|Daily Telegraph - Monday 19 June, 2006
Cash in a flash
OUR antique red light cameras are catching fewer motorists than ever but higher fines have created a magic pudding miracle of more revenue for the NSW Treasury.
An investigation by The Daily Telegraph has revealed the number of drivers snapped running red lights fell to 51,375 last year, nearly 2000 down on 2003-04.
But higher $300 fines mean the State Government has squeezed out millions of dollars more.
Roads Minister Michael Costa pushed through the fine increase from $225 to $300 from July 1, 2005, while decreasing the penalty for other offences such as speeding by less than 15km/h.
Office of State Revenue documents show the $13 million was generated in 2005, significantly up from the $8.3 million in 2003-04.
The red light cameras date back to the late 1980s and use so-called "wet film" technology, requiring regular visits by police to retrieve and replace film.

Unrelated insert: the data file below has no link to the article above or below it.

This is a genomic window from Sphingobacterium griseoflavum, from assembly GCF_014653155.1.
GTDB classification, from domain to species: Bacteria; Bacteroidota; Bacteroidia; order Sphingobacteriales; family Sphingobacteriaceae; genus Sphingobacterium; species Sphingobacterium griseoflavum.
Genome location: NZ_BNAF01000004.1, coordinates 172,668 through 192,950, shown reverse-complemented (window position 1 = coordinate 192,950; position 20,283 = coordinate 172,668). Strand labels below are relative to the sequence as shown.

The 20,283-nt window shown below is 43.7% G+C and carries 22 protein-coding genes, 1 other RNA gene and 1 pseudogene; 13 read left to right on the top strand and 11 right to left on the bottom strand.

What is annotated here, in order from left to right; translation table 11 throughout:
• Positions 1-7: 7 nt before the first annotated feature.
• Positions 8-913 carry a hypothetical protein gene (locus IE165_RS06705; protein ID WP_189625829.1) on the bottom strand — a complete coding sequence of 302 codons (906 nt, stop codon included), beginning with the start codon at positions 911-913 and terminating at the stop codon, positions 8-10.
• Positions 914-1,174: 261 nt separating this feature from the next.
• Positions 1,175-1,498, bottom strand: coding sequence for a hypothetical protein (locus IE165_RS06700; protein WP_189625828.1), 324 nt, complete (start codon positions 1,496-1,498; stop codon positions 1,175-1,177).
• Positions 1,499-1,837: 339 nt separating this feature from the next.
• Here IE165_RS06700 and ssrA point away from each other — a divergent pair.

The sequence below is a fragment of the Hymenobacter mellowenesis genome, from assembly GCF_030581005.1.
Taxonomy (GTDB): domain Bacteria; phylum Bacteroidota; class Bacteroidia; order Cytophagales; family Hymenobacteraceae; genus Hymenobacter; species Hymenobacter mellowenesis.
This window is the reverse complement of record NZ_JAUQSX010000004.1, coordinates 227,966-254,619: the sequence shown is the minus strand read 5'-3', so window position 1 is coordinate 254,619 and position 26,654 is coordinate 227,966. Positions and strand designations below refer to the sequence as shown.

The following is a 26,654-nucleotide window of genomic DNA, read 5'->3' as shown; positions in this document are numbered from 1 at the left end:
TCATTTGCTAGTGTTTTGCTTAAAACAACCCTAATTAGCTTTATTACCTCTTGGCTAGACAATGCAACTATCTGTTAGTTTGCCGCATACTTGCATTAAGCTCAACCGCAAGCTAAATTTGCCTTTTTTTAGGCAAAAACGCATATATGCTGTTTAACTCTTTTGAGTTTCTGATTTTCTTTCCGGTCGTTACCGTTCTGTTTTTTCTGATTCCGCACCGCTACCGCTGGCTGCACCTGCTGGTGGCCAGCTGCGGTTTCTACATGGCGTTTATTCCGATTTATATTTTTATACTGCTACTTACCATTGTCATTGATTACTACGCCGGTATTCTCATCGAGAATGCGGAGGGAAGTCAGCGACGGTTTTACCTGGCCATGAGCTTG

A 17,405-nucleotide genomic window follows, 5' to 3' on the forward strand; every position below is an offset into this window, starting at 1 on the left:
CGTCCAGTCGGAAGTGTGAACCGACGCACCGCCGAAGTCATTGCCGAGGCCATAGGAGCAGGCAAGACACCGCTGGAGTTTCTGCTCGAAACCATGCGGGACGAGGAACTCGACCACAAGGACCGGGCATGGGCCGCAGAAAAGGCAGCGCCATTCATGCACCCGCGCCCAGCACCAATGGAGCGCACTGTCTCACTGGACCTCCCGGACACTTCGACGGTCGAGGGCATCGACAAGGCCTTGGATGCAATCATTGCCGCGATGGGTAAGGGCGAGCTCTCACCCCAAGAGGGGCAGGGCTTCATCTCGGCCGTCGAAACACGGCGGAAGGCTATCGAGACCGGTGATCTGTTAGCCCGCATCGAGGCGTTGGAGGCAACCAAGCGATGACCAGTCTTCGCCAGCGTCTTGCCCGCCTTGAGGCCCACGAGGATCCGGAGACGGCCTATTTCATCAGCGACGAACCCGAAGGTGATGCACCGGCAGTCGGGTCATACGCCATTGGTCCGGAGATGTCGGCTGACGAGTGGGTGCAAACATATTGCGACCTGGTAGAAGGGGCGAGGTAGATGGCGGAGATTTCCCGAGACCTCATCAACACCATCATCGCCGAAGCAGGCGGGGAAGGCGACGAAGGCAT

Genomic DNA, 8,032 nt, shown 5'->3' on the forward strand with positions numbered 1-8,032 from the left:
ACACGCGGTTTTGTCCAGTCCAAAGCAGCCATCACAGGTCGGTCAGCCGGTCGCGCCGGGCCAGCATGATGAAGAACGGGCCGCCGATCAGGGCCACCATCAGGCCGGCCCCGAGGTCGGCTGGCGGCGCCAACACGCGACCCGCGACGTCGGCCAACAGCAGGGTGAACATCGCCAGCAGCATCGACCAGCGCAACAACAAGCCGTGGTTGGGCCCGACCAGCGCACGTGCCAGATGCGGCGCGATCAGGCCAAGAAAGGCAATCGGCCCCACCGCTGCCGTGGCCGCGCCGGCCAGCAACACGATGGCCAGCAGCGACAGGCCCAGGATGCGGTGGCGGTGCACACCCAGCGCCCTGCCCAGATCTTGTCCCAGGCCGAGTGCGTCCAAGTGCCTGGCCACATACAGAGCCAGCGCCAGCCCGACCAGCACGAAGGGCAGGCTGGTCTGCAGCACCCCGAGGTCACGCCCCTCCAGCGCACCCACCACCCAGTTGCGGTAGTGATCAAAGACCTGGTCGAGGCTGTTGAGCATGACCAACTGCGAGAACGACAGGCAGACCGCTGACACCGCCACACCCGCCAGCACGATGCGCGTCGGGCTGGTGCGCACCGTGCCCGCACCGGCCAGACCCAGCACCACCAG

In 2004, The Daily Telegraph revealed spare parts were becoming difficult to find.
About 42 cameras were in service then, with the devices moved between the 166 sites, creating a game of Russian roulette for motorists.
But documents obtained under Freedom of Information showing fines collected by location reveal just 98 of the 166 red light cameras in NSW issued fines.
Of the sites that caught motorists, the corner of Warringah Freeway and Falcon St, North Sydney, was the busiest.
There were 3504 drivers caught with $920,516 raised.
In 2002, the State Government announced a plan for NSW to upgrade the cameras to digital and move responsibility to the RTA. But the plan has since gone nowhere.
Neither Police Minister Carl Scully or the RTA could provide any information about the status of this plan last week.
An RTA spokesman said: "The red light camera program is managed by NSW Police".
Pedestrian Council of Australia chairman Harold Scruby said the Government's inaction on upgrading the cameras was a threat to road safety.
"People often bleat about speed cameras being unfair but you won't hear even the biggest hoons complaining about red light cameras," he said.
He said the present system was silly as it required a police officer to retrieve and replace the film.
Victoria and the ACT recently updated their red light cameras to digital and the units also record drivers' speeds.